What’s Next for AR Filters?
Face filter artists are making waves, using the screens of smartphones as their canvas. They are creators establishing their own names and building their own audiences, much like traditional fine artists. Explore the mind of German AR artist Adrian Steckeweh aka Omega C who wants to skip the obvious beauty filters and leave the user completely puzzled.
How did you get started as an AR creator?
– I started with vfx renderings that simulate virtual elements on my face. So being able to do that in real-time was very exciting to me. Especially having the effects so easily accessible on Instagram for everybody, was a great motivation.
What does the name Omega C stand for?
– I love the concept of everything having a beginning and an ending, as in I’m not believing in it. At least when it comes to our existence and the world around us. I grew up in Christianity where there is an alpha and omega on candles etc. to represent that duality. I chose the idea of Omega as a target at the end of the tunnel, while actually focusing on the present and moving forward step by step. Kind of like something that gives me direction, while I try to not focus on it.
Is it harder or easier to make a career as an independent AR creator now compared to when you first started?
– I think it is both at the same time. In the beginning, agencies hired us, because they didn’t have the knowledge to make effects themselves. That resulted in many emails, many project ideas, and a few were even realized. But a lot of it was also educating clients and agencies about AR and its potential. These days agencies have their in-house designers doing effects as well. Some of my former bigger-name clients found their normal agencies being able to create AR effects and moved “back” to them. But having clients being more open to AR makes the projects that I do now more interesting and they also appreciate me and my style.
Technology and especially AI has evolved enormously in accessibility over the last year. How do keep up with the pace and stay informed in terms of what’s next?
– I’m always excited about new technology and tools. I love to read about new papers in research which usually develop into applications sooner or later. I think the idea of what’s next is kind of hanging in the air for the past years, we are just not getting there fast enough. SciFi movies usually do a great job in predicting the future.
Do you use generative AI in any part of your work?
– Currently not. I use text-to-image AI for fun though. Most available generative AI doesn’t really fit my field of work. I tried audio-generating AI the other day.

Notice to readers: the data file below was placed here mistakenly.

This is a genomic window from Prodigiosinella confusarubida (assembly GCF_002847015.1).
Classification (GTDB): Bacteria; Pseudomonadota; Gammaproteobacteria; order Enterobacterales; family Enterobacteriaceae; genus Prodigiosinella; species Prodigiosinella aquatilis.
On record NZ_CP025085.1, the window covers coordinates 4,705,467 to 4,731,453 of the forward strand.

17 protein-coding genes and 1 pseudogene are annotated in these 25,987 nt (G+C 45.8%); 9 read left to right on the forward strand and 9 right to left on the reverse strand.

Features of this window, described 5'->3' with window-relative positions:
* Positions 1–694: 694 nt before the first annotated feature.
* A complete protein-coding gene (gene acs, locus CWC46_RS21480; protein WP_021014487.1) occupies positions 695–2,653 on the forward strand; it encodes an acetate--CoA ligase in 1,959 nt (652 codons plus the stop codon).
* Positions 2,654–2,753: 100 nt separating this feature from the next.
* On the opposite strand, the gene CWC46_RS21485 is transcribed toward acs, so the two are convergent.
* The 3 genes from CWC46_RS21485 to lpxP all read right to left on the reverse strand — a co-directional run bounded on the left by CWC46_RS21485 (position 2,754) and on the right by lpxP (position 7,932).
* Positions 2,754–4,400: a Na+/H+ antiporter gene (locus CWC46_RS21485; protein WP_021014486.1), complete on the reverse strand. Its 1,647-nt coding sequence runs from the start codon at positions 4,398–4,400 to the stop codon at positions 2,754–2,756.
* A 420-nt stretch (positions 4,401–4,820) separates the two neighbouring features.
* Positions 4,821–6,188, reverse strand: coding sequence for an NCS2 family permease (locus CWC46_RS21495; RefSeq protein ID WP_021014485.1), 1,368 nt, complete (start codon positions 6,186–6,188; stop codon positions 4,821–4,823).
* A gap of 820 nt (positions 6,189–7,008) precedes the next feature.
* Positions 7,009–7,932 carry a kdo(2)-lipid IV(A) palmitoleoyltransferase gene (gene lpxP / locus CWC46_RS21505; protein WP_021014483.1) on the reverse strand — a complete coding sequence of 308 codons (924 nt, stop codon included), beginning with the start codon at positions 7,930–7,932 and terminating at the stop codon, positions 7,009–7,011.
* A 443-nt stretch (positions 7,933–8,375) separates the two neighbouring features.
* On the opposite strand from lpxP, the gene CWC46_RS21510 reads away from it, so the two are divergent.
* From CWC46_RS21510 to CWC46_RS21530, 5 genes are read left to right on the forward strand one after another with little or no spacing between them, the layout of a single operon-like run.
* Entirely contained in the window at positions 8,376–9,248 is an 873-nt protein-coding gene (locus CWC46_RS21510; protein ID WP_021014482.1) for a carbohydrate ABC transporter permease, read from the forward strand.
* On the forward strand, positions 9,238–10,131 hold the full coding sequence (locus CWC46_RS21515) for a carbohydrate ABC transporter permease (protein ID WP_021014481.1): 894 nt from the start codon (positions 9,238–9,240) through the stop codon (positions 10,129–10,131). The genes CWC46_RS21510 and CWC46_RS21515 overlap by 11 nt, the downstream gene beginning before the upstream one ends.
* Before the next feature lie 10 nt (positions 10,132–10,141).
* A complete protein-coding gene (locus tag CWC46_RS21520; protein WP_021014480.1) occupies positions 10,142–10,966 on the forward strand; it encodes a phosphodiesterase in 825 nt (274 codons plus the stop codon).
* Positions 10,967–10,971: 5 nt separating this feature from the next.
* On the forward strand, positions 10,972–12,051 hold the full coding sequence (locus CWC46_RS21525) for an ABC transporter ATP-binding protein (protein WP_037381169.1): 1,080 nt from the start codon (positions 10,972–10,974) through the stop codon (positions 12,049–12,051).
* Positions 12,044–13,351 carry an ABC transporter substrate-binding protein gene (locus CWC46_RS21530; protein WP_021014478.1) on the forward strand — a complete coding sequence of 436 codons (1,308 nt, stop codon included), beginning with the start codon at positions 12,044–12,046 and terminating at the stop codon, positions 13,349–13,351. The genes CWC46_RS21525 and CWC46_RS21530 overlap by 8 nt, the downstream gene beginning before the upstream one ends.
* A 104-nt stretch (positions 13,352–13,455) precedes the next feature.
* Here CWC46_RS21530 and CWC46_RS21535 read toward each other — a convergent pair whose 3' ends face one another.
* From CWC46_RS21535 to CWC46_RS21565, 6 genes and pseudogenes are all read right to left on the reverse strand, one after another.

My videos come without sound and for a recent one I was researching if there is an AI that can add audio to a video based on what it sees. There are projects working on this, but the outcome wasn’t very convincing. I was hoping for some experimental soundscape, but it felt very unrelated to the video.
What are some challenges you face when creating AR filters for mobile devices?
– A huge challenge to me is to capture and convey a feeling that I try to formulate in my work. I want the user’s mind to struggle to understand what it’s seeing and make that struggle as tingly as possible. It’s one thing to make an eyeliner effect to which the brain immediately comes to the satisfying conclusion that “I’m wearing eyeliner”. But I enjoy effects that leave it at understanding parts of what it sees and other parts leave it puzzled.
What AR ideas have you ditched lately and why?
–I ’m always thriving for realism as it makes the struggle that I mention above so much more enjoyable. I tried to make realistic face effects that alter the face strongly. But those easily end up looking comical.
You’ve worked with e.g. Zalando, Adidas and Shiseido What do you hear from your clients? Why are they interested in creating things in AR?
– Especially in connection to campaigns, AR effects bring a great platform for interactivity between the campaign and the consumer. Being so well integrated with social media makes it feel quite natural to use and share it. It’s like a free gift to the consumer with the return of free ad space for the brand.
What was your most intense AR experience in 2022?
– Interesting. I barely feel intensity when it comes to AR effects. How much can you convey through a phone screen? 🙂 But I have discovered the 2018 VR movie “Spheres” recently. That one came to mind when hearing “intense“. I didn’t have that many wow moments in a while. Unfortunately, they didn’t read the guidelines for VR well-being, because at some point the entire scene starts rotating and I got terribly motion sick. That was intense in a bad way.
What future uses for face filters do you think we can’t even imagine yet?
– I think they will become part of our Mixed Reality in the future. Like everyday makeup. I’m not sure how my approach will fit into that, but let’s see.